Long Overdue
James Dudlicek
Editor
(847) 405-4009

It seems dairy is getting left in the lurch, based on early assessments of the Bush administration’s Farm Bill and fiscal ’08 budget proposals.
“This budget does not move dairy policy forward in any meaningful way,” IDFA chief Connie Tipton says, noting that both it and the proposed Farm Bill retain funding for the conflicting MILC and dairy price support programs.
Could it be that the otherwise business-friendly Bush administration, struggling with its Iraq policy and facing a hostile Congress, no longer has the political will to bring dairy policy into the 21st century? It’s not like there are any surprises here; these Depression-era policies should have been changed several administrations ago.
It’s amazing that the dairy industry has been able to innovate to the extent that it has to stay afloat against competitors in other segments that are far less regulated. Often I have heard processors say that resources devoted to deciphering pricing formulas and other government mandates could be better spent on research and development so the industry can better compete domestically and expand markets abroad. Yet R&D dollars end up being redirected toward volatile raw-ingredient costs driven by archaic federal programs, producer herd-culling efforts and rising feed prices brought on by demand for ethanol.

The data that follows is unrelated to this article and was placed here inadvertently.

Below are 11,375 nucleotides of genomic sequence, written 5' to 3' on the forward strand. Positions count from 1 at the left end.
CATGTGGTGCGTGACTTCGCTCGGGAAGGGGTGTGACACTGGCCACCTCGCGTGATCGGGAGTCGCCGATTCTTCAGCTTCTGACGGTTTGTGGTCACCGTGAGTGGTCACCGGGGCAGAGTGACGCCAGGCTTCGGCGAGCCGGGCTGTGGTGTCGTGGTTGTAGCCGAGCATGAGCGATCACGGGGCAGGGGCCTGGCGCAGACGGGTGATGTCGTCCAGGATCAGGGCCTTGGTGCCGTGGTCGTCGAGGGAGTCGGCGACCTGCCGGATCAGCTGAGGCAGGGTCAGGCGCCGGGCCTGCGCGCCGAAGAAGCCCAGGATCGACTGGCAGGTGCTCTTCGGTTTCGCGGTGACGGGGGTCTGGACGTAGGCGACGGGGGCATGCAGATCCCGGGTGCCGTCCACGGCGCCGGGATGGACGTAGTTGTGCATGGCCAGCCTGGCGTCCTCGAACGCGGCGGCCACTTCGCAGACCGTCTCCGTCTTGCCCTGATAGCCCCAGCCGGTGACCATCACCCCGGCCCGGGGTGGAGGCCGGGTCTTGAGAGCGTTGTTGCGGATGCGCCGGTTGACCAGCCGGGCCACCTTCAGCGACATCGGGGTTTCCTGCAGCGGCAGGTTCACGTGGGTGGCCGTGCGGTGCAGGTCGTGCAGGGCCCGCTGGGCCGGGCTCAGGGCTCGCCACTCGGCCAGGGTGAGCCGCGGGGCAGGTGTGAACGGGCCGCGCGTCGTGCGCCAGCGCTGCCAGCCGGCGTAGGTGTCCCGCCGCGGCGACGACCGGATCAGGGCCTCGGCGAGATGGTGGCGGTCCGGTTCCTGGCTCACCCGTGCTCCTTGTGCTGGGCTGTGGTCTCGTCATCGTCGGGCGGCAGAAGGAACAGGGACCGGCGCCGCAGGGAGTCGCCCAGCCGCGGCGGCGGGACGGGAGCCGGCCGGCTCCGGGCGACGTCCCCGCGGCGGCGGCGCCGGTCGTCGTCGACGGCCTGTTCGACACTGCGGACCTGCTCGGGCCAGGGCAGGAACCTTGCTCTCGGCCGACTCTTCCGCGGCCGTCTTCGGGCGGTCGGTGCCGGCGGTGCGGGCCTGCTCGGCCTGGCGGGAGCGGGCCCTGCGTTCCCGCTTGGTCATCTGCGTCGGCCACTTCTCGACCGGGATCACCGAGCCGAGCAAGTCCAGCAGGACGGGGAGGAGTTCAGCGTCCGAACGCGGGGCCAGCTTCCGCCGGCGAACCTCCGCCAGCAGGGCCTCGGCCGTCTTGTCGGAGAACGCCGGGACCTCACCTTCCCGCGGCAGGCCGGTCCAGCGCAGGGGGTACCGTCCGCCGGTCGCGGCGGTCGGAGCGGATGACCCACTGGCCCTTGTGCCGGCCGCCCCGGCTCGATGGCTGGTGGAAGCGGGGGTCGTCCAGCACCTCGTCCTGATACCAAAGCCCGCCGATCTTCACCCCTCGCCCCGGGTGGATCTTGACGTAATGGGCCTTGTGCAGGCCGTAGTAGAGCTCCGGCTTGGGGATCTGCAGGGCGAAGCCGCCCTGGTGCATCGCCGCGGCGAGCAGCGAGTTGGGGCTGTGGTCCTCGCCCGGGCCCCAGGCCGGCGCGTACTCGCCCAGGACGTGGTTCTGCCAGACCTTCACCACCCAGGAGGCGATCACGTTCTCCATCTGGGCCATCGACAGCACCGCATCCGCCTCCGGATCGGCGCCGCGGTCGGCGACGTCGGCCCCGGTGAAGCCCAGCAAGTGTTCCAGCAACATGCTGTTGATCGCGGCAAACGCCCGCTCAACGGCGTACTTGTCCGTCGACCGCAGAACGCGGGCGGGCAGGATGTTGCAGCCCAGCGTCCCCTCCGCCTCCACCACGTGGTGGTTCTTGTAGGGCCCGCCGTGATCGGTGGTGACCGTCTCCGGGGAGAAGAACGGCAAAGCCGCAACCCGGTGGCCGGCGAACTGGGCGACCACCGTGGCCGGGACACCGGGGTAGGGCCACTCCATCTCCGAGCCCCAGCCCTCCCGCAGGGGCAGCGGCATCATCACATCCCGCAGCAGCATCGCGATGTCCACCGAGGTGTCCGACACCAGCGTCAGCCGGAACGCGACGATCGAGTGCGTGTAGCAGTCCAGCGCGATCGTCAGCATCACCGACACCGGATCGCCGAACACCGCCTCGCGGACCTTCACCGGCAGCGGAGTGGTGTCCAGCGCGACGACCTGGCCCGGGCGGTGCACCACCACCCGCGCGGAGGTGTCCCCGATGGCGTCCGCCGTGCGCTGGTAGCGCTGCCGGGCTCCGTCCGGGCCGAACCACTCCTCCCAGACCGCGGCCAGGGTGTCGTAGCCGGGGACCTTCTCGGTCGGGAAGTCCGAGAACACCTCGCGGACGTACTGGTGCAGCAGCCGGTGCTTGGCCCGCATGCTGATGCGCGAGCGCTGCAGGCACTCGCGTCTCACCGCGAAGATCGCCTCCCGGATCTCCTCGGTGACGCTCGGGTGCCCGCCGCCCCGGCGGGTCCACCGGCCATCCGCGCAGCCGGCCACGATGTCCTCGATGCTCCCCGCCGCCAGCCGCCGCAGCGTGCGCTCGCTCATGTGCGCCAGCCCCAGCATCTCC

Larger processors have the critical mass needed to simultaneously push ahead with new product development vital to future growth and untangle the red tape. But smaller companies forced to let R&D slide are left vulnerable to takeover or bankruptcy.
Still, new product development efforts continue to be fruitful, as this month’s issue illustrates.
Speaking of new products, Dairy Field has scheduled its first webcast April 23 to discuss the development of new dairy products. Invited to participate on our panel are brand marketing and R&D folks from Kraft and Stonyfield Farm, along with an analyst from Mintel’s Global New Products Database and moderated by yours truly.
We hope you’ll join us online. Meanwhile, as a launching pad of sorts, read more about the latest new products — and what consumers expect them to deliver — starting on page 14.